So there you have it, wonderful life in Louvain-la-Neuve. As mentioned earlier, the weekend in Louvain-la-Neuve was extremely quiet as students head home or out of town, just like those Waterloo weekends. I don’t exactly know where they go, but I see lots of people with luggage headed for the train station Friday afternoon, so I could only assume they were going to Brussels or somewhere close.
As for me, I took a stroll around town on Saturday and discovered that all there is to see here can be seen within one hour, which explains why people go away during the weekends.
On Sunday, I attended the local church. It was quite an interesting experience for me. There were approximately 50 or so attendees, and except for me and another couple, EVERYONE there was of African origin. The pastor was from Congo – some luck I have with Congo, huh? Having met the pastor already on Saturday, I ventured to the church without knowing what to expect, and what a surprise. At first I felt a little intimidated and out of place because of the difference in race, but I kept telling myself that there shouldn’t be any boundaries between skin colours in faith, and with that thought in mind, I stayed for the entire service.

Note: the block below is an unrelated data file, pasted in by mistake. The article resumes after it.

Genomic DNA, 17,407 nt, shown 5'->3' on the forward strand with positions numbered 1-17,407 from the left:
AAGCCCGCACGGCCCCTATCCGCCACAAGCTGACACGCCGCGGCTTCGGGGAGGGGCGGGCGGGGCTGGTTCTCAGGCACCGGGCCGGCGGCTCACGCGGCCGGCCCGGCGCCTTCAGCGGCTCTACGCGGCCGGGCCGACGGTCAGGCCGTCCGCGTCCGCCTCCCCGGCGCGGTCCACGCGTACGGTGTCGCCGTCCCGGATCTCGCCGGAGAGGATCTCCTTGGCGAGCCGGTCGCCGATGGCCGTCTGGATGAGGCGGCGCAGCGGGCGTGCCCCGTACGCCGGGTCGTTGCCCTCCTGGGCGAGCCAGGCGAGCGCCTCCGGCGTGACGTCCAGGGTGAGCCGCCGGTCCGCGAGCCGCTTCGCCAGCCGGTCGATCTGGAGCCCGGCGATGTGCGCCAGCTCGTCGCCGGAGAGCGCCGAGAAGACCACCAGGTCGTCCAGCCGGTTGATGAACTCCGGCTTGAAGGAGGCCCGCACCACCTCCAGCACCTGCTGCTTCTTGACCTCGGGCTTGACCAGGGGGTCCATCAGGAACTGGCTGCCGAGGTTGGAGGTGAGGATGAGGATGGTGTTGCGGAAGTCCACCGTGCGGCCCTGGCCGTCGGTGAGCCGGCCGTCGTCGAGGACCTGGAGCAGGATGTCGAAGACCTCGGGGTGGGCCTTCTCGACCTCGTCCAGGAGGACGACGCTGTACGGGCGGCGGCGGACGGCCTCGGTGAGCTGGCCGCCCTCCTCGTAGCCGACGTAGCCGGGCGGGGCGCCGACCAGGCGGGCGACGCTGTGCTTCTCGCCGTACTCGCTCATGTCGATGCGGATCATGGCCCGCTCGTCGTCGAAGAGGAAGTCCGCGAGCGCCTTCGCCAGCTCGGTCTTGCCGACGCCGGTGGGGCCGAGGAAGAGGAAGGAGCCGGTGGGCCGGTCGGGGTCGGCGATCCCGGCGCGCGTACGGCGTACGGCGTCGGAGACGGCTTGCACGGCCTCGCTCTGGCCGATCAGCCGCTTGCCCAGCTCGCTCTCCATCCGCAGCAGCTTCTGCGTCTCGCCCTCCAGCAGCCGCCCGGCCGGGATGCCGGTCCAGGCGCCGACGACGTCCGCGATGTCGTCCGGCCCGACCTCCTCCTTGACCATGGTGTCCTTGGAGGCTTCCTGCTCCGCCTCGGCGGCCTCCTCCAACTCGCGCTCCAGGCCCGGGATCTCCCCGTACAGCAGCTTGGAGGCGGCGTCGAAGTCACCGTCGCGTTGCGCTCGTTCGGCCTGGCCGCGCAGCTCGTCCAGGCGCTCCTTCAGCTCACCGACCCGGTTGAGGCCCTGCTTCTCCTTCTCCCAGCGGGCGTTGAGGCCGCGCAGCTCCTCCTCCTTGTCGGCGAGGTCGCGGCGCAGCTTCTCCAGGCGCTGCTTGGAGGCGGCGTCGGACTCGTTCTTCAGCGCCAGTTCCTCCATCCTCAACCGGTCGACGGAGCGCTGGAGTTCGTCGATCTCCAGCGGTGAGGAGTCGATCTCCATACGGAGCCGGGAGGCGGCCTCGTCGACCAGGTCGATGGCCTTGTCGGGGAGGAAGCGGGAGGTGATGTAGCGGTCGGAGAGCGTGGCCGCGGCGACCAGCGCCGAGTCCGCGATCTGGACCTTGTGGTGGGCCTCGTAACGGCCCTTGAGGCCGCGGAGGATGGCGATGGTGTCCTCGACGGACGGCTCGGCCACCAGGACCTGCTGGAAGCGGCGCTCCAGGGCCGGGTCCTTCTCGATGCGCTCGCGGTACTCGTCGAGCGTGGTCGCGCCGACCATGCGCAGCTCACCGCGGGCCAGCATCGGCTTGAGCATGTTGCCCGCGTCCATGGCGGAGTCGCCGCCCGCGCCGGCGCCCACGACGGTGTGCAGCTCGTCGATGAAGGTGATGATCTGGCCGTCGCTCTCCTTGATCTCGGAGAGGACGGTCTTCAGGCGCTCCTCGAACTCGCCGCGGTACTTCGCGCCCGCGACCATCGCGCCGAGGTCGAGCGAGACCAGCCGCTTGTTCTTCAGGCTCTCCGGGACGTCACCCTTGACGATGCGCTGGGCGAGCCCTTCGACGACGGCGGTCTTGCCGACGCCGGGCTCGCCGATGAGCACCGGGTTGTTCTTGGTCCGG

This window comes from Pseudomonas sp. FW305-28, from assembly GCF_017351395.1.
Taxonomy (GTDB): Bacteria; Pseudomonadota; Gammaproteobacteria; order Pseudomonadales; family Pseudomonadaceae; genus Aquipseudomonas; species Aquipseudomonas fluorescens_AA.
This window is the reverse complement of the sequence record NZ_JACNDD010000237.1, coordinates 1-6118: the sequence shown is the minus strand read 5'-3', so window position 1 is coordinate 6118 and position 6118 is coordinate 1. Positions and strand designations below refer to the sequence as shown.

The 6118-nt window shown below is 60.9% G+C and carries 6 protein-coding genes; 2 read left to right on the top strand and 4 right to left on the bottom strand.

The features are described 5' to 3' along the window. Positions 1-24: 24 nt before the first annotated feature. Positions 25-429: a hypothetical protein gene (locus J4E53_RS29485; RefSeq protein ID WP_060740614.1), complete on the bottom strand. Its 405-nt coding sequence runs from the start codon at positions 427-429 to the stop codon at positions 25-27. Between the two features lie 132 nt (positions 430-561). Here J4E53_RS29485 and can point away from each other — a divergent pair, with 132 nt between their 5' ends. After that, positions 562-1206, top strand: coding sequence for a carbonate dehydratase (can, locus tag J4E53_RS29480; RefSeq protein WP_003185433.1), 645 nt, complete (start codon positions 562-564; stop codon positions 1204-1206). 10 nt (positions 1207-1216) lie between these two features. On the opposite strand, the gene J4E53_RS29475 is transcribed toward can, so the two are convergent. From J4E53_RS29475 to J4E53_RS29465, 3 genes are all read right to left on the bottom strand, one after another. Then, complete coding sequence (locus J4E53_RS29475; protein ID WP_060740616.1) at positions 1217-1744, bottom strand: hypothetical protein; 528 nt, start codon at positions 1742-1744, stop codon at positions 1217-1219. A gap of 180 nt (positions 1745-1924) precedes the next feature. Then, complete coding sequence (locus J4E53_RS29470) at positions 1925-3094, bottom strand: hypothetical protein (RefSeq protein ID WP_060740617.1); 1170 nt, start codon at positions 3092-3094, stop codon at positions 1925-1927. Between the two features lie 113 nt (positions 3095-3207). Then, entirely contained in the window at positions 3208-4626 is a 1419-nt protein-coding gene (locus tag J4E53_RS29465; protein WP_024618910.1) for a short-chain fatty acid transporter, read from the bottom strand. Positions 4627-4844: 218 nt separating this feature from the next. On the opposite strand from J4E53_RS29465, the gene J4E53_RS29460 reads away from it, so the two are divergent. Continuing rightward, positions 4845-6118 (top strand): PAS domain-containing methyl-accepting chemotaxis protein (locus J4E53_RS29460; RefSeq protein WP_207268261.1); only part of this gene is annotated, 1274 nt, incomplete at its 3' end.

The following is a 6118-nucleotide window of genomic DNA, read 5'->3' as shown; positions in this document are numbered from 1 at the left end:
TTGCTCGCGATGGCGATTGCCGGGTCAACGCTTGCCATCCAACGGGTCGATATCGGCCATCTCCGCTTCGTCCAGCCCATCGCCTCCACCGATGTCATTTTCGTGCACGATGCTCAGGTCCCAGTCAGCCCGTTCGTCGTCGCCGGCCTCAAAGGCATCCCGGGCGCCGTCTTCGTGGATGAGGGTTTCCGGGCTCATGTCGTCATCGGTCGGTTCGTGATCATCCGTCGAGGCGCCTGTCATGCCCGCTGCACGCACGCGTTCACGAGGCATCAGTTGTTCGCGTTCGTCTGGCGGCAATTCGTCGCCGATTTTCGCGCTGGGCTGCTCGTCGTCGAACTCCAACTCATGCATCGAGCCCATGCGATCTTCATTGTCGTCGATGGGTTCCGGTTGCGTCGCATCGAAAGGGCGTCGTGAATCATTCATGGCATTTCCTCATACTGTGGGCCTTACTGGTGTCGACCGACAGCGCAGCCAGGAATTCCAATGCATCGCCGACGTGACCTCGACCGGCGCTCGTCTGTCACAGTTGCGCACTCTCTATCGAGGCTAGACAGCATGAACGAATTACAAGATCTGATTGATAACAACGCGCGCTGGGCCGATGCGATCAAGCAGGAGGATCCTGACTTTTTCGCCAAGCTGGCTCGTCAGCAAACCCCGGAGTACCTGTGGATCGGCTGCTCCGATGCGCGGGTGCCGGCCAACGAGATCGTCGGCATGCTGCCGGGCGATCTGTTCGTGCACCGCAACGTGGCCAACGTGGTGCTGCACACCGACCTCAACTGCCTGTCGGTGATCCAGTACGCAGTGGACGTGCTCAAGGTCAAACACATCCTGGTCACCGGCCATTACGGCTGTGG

And I’m glad I did. I got to experience a worship that I had never seen before, those lively, energetic, joyful bodies filling the air with praise through their songs and dance. There were drums and tambourines and songs sung in Congolese, and the choir even sang me a welcome song. I felt slightly embarrassed at first, but seeing their sincere smiles and feeling their earnest welcomes, all I could do was to give thanks for the courage from God to stay. After all, there’s a first time for everything, right? Why can’t I be the first Chinese girl in their church?
Alrighty, time to head to bed and prepare for a new week of work and learning. Being a newcomer is always a bit tough, but I’ll get through it! Meanwhile, if you’re free, tell me a joke or something, because chances are, I am bored. Ciao!